7-Foot, 440-Pound Lineman
is probably the world's biggest football player.
The 7-foot, 440-pounder is a senior at King (Riverside)
, in the Inland Empire area of Southern California. According to his head coach, Kevin Corridan, Krahn goes by the nickname "Junior."
Krahn was 6 feet tall in sixth grade, and was 6-foot-5 when he entered high school. As a 6-8, 330-pound sophomore, he cracked the varsity roster but recorded no statistics.
Since then Krahn has grown another four inches. MaxPreps believes he is the tallest player on a high school football roster this season.
He is taller than any player to ever play in the NFL, and is roughly the same size as WWE superstar Big Show
There's no doubt that, right now, Krahn is a raw player. He excels in the weight room, but struggles with his footwork. He is relatively new to the sport, but is working hard to improve.See more photos of 7-foot, 440-pound John Krahn
"I've had minimal experience," Krahn said. "I started in high school, but I've trained my way through, going to different camps."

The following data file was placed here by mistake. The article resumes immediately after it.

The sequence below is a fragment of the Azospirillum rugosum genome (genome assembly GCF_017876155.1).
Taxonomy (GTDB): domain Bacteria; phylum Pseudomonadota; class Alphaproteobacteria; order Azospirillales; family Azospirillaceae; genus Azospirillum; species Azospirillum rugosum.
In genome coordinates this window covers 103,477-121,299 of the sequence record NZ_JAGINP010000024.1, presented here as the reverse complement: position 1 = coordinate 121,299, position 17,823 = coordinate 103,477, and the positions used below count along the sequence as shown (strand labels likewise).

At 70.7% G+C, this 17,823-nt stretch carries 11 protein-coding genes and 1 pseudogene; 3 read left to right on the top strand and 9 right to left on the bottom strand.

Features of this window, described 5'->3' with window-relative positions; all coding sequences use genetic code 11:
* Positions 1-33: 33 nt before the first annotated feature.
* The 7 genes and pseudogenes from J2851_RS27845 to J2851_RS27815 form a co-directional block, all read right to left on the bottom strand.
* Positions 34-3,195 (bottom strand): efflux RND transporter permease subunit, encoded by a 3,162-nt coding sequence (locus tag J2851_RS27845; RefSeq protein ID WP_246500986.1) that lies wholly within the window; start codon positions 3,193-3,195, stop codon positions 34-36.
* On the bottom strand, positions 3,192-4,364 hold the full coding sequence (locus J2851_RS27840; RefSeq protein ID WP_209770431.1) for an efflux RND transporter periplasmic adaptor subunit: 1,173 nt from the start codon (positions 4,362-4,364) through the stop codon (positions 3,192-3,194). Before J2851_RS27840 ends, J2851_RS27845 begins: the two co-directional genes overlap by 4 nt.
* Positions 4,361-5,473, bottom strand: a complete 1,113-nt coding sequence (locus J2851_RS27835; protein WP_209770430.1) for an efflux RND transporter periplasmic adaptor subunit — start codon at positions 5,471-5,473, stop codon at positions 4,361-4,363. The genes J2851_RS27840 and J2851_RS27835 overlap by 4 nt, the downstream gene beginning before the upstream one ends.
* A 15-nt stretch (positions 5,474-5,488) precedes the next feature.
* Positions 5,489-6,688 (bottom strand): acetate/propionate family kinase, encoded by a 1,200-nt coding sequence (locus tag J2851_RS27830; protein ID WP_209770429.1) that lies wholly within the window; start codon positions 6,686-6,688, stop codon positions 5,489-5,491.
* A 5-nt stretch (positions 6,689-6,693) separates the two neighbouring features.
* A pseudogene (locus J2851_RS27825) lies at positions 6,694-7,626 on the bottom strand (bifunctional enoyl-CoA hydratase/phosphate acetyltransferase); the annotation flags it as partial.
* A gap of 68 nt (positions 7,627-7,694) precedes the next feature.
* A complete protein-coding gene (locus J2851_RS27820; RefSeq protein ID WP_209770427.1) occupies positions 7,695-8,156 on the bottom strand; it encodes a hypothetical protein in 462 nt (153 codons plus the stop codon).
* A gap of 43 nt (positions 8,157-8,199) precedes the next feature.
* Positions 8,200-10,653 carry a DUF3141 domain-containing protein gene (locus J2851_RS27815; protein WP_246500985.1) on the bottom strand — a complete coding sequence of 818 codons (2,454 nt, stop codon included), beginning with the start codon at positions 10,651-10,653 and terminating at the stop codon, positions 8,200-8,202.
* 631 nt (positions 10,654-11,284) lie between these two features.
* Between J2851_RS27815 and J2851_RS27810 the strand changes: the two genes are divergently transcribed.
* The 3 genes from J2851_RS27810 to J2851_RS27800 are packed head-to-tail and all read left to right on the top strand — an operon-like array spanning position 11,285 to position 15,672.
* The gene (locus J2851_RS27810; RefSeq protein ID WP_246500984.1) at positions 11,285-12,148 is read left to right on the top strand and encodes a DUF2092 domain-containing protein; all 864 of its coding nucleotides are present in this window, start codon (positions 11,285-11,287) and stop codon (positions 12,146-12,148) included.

Krahn told MaxPreps that he's attempting to shed some pounds by adhering to a 3,000-calorie diet comprised mainly of fish and chicken.
"I have to lose weight, for our team," he said.
Losing weight could also be beneficial for Krahn's personal football future.
He participated in USA Football's National Development Games in Los Angeles over the summer, where he definitely caught the eye of several college coaches in attendance.
"We had Division I coaches on site that said they'd consider offering him if he lost some weight," USA Football's Jimmy Thomas told MaxPreps. "They think he could be a force at a lighter weight."
Not only did Krahn see work in the trenches at the National Development Games, but he was also used in the backfield in jumbo offensive sets.
Presently, Corridan believes Krahn could be a good candidate for junior college, as a possible launching pad into a football career at a Division I school.
If Krahn's football career doesn't pan out, he could be even more intimidating in his other preferred line of work.
"I want to be a police officer later in my life," said Krahn.